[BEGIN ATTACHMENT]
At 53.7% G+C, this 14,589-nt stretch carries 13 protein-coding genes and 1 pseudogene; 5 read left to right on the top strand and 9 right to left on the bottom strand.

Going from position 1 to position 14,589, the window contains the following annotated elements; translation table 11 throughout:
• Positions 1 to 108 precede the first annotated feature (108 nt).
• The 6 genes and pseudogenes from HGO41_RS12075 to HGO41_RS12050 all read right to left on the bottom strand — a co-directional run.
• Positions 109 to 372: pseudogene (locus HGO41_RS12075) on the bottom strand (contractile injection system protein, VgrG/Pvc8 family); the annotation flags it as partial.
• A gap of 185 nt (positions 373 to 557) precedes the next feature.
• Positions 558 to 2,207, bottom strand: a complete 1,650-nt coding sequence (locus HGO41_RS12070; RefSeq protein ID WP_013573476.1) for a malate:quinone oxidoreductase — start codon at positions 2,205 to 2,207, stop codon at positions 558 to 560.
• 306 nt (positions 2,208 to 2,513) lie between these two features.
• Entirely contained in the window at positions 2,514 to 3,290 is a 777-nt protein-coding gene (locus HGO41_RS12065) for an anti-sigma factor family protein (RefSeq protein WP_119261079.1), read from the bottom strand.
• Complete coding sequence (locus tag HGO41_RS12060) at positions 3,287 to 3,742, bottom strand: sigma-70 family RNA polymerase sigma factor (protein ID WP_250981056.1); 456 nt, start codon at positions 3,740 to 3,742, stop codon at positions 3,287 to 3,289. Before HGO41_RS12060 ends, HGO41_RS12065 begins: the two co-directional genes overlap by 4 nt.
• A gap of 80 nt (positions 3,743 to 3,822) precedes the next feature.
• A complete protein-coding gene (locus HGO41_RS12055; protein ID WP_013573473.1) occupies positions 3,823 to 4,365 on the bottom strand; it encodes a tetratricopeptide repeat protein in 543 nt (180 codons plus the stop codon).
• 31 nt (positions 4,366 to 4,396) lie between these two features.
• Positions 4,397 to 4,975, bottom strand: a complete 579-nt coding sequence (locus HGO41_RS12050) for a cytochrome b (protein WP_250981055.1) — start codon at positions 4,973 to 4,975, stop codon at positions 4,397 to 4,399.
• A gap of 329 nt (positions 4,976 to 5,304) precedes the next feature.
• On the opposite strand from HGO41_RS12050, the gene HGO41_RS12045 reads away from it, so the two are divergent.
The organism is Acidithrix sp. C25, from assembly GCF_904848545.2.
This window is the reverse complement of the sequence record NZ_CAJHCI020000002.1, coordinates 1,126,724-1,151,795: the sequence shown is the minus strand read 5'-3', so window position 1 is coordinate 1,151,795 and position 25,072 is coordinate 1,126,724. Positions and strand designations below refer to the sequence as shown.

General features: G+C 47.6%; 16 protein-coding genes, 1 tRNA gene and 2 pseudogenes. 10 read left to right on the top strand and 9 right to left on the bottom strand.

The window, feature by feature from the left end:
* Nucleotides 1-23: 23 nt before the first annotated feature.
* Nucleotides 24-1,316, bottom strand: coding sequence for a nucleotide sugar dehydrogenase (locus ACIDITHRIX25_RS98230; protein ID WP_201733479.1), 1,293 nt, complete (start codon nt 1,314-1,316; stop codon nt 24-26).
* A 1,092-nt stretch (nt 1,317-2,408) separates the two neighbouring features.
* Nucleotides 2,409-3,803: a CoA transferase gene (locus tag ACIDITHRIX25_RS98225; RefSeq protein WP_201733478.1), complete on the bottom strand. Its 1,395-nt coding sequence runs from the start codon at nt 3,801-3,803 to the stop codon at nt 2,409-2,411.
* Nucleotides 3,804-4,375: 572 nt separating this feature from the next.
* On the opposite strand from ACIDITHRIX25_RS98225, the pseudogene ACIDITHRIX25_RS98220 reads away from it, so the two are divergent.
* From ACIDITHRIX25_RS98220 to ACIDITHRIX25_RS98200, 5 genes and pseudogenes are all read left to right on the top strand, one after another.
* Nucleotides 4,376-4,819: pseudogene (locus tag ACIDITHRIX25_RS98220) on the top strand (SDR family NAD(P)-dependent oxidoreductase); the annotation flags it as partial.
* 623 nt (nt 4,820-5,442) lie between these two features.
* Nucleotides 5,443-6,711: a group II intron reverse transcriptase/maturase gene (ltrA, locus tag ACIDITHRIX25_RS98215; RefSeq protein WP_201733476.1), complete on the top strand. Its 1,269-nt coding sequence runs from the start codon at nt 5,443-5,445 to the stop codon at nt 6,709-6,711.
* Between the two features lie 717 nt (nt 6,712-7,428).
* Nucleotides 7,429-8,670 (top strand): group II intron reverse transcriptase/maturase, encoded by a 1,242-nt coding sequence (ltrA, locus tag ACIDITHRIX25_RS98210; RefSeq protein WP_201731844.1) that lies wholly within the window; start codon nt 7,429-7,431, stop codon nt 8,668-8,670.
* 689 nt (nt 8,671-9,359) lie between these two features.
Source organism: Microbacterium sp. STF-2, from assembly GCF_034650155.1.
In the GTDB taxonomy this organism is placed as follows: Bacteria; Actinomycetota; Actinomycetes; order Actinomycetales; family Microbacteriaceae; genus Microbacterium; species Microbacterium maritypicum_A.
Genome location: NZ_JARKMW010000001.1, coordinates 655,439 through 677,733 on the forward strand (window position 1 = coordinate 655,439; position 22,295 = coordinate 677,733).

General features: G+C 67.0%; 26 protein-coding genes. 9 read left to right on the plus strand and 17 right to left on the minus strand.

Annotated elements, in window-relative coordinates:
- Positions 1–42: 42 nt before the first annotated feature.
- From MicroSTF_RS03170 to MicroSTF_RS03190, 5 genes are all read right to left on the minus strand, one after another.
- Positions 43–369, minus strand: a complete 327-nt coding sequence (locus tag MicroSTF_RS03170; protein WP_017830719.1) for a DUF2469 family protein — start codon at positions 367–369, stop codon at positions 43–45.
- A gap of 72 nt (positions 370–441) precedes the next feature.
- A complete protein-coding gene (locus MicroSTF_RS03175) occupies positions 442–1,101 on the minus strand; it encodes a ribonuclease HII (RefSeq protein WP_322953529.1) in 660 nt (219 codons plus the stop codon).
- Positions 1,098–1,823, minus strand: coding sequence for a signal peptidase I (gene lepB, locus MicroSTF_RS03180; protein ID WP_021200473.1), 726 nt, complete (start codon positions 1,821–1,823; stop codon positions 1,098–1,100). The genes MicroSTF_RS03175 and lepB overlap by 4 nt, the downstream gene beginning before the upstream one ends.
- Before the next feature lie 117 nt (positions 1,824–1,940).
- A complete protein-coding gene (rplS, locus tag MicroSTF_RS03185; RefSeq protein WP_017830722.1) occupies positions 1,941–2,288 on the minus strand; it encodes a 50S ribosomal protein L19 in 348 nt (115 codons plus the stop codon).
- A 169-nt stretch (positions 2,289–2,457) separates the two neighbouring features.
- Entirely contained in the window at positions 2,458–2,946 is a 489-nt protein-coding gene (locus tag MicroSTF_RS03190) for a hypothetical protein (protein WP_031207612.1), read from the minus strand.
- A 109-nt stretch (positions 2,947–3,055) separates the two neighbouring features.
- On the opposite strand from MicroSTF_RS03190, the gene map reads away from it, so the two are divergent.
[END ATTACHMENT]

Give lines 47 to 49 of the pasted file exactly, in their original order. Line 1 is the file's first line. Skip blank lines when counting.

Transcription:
- A 169-nt stretch (positions 2,289–2,457) separates the two neighbouring features.
- Entirely contained in the window at positions 2,458–2,946 is a 489-nt protein-coding gene (locus tag MicroSTF_RS03190) for a hypothetical protein (protein WP_031207612.1), read from the minus strand.
- A 109-nt stretch (positions 2,947–3,055) separates the two neighbouring features.